tricks and subterfuge around the world, of disinformation on a vast scale.

I don’t know about that, but I’d sure like to run into Andy again.

Andy was a guy I knew in the DC area in the 80s.

I met him at the Communion and Liberation meetings I attended at Catholic
University. Like the boring evenings  of recollection I sat through at the posh
townhouse home of the Legionairres of Christ- those second rate Jesuit wannabes-
I was there for one reason: to meet Catholic women. (Without luck, I might

But in the post-meeting pizza parties I found Andy to be an interesting
character: a hearty, bearded, earthy guy, the son of Lithuanian immigrants, he
was naturally very anticommunist.

He worked, apparently, for the CIA and would disappear for months at a
time, resurfacing with tales of the wonderful holy warriors he had trained in

I always have wondered what he thought of his protegees after 9/11, when
Osama bin Laden, who was at least indirectly trained and armed by the CIA,
emerged as the mastermind behind that assault.

I wonder if Andy now talks of Muslims like he once talked of

Or if he has second thoughts on the whole manichean paradigm, the whole
boogie man syndrome?

Daniel Nichols

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Resentment Studies

Maclin Horton

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The Laughter of Contempt

Maclin Horton

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At Open Book, links to two updates. And let me warn you: they are not easy reading.

: here is the text of Regina’s eulogy for Joshua. "If you have tears…"

Maclin Horton

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This organization’s ideas were discussed at some length by an anonymous poster at Mark Shea’s Catholic and Enjoying It (link takes you to the post, the discussion of CESJ is pretty far down in the comments). The Center’s web site is here. Perhaps some of you have heard of it but it was new to me. I haven’t delved very far into their ideas but they seem to have some good ones, and possibly also some bad ones. They’re not Catholic (as an organization) but seem to have absorbed some Catholic ideas about social justice and property. Widespread property ownership seems to be their main cause, and I’m certainly on board with that. But there’s some stuff about the sovereignty of the individual that smells kind of bad, although as noted I didn’t read closely or extensively.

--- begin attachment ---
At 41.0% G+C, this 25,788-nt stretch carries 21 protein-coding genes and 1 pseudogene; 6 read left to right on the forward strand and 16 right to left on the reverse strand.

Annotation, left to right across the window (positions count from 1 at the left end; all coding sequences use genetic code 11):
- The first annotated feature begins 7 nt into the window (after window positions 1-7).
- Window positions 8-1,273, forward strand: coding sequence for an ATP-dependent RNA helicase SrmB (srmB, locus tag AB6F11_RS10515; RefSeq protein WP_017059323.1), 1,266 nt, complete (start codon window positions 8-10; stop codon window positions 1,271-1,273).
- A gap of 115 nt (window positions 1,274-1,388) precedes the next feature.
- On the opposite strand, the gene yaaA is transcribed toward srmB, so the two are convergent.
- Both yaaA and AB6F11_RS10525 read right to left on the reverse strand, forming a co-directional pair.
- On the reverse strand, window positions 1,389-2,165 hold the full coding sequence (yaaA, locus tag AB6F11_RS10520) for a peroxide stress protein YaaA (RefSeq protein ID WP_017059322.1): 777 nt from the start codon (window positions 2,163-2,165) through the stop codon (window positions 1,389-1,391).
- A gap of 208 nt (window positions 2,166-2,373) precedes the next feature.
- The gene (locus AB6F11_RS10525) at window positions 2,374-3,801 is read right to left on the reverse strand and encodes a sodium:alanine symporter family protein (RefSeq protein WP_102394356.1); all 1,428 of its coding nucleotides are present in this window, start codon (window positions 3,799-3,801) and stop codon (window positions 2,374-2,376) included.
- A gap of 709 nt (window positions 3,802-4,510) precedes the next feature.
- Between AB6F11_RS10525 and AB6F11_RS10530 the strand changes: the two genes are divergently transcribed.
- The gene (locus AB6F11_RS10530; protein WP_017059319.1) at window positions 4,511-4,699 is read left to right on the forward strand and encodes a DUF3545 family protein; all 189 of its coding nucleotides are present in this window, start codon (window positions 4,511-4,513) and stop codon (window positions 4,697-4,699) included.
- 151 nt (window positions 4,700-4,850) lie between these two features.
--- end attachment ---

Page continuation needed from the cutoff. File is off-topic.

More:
Anyway, seems worth a closer look.

Maclin Horton

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The Round-Earth Conspiracy

Nothing much this week, just a letter to the local archdiocesan paper regarding The DaVinci Code.

–Maclin Horton

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Heartbreaking News

I wasn’t sure if this intended to be public knowledge, so haven’t said anything, but I just discovered that it’s on her web site, so I will take this opportunity to solicit your prayers: the four-year-old son of Regina Doman has been killed in an automobile accident. Here is the brief announcement at Regina’s site. Among many other things, Regina and her husband Andrew are long-time contributors to and supporters of CetT. They built the CetT web site. No parent needs any help from me in grasping how devastating this must be. Please pray for the family.

Maclin Horton